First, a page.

The course is structured as a seminar in three parts of 45 minutes with video lectures and a flipped classroom setup: in the first part (TORQUEs: Tiny, Open-with-Restrictions courses focused on QUality and Effectiveness), students study the basic concepts in short video lectures on the online learning platform Moodle. At the end of this first part, students are able to post a number of questions in the Moodle forum or directly in the comments section of the video lecture that will be addressed in the second part of the lectures using a flipped classroom concept. For the flipped classroom, the lecturers may prepare additional teaching material to answer the posted questions and potentially discuss further questions (Q&A). Following the Q&A, the students will form small groups to acquire additional knowledge using online, interactive activities or additionally distributed material and discuss their findings in teams. Learning outcomes will be reinforced with weekly Moodle assignments, to be completed during the flipped classroom portion.
|Lecture notes||Stored on Moodle.|
|Prerequisites / Notice||Lectures will be given in English.|
Primarily designed for Health Sciences and Technology students.
The Biomechatronics lecture is not appropriate for students who already attended the lecture "Physical Human-Robot Interaction"(376-1504-00L), because it covers similar topics.
Matlab skills are beneficial-> online Tutorial http://www.imrtweb.ethz.ch/matlab/
|W||4 credits||3G||R. Gassert, N. Gerig, O. Lambercy, P. Wolf|
|Abstract||Development of mechatronic systems (i.e. mechanics, electronics, computer science and system integration) with inspiration from biology and application in the living (human) organism.|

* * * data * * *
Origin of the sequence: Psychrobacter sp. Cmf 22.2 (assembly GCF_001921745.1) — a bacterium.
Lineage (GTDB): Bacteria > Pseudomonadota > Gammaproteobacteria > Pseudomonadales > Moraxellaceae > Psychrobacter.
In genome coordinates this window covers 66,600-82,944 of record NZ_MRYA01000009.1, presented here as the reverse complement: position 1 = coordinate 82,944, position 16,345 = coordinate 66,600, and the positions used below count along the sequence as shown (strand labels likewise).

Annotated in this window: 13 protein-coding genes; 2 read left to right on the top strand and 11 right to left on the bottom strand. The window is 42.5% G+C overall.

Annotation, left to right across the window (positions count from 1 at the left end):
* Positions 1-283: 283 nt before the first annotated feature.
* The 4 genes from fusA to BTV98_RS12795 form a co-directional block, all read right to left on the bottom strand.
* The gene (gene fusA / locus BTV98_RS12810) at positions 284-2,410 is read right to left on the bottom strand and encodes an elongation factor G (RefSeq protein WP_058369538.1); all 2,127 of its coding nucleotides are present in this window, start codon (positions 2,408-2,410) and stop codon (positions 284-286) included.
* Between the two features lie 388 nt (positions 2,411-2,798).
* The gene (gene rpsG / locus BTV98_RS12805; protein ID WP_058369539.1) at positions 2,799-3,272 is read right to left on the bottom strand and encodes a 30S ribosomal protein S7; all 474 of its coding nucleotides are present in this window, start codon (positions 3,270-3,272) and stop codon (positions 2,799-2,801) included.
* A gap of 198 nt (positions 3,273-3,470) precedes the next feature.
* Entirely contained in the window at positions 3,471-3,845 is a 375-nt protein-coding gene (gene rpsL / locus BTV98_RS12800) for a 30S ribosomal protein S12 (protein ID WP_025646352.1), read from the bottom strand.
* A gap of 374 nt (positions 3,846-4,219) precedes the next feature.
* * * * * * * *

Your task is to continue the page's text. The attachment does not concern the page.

|Objective||The objective of this course is to give an introduction to the fundamentals of biomechatronics, through lectures on the underlying theoretical/mechatronics aspects and application fields. In the exercises, these concepts will be intensified and trained on the basis of specific examples. The course will guide students through the design and evaluation process of such systems, and highlight a number of applications.|
By the end of this course, you should understand the critical elements of biomechatronics and their interaction with biological systems, both in terms of engineering metrics and human factors. You will be able to apply the learned methods and principles to the design, improvement and evaluation of safe and efficient biomechatronics systems.
|Content||The course will cover the interdisciplinary elements of biomechatronics, ranging from human factors to sensor and actuator technologies, real-time signal processing, system kinematics and dynamics, modeling and simulation, controls and graphical rendering as well as safety/ethical aspects, and provide an overview of the diverse applications of biomechatronics technology.|
|Lecture notes||Slides will be distributed through moodle before the lectures.|
|Literature||Brooker, G. (2012). Introduction to Biomechatronics. SciTech Publishing.|
Riener, R., Harders, M. (2012) Virtual Reality in Medicine. Springer, London.
|Prerequisites / Notice||None|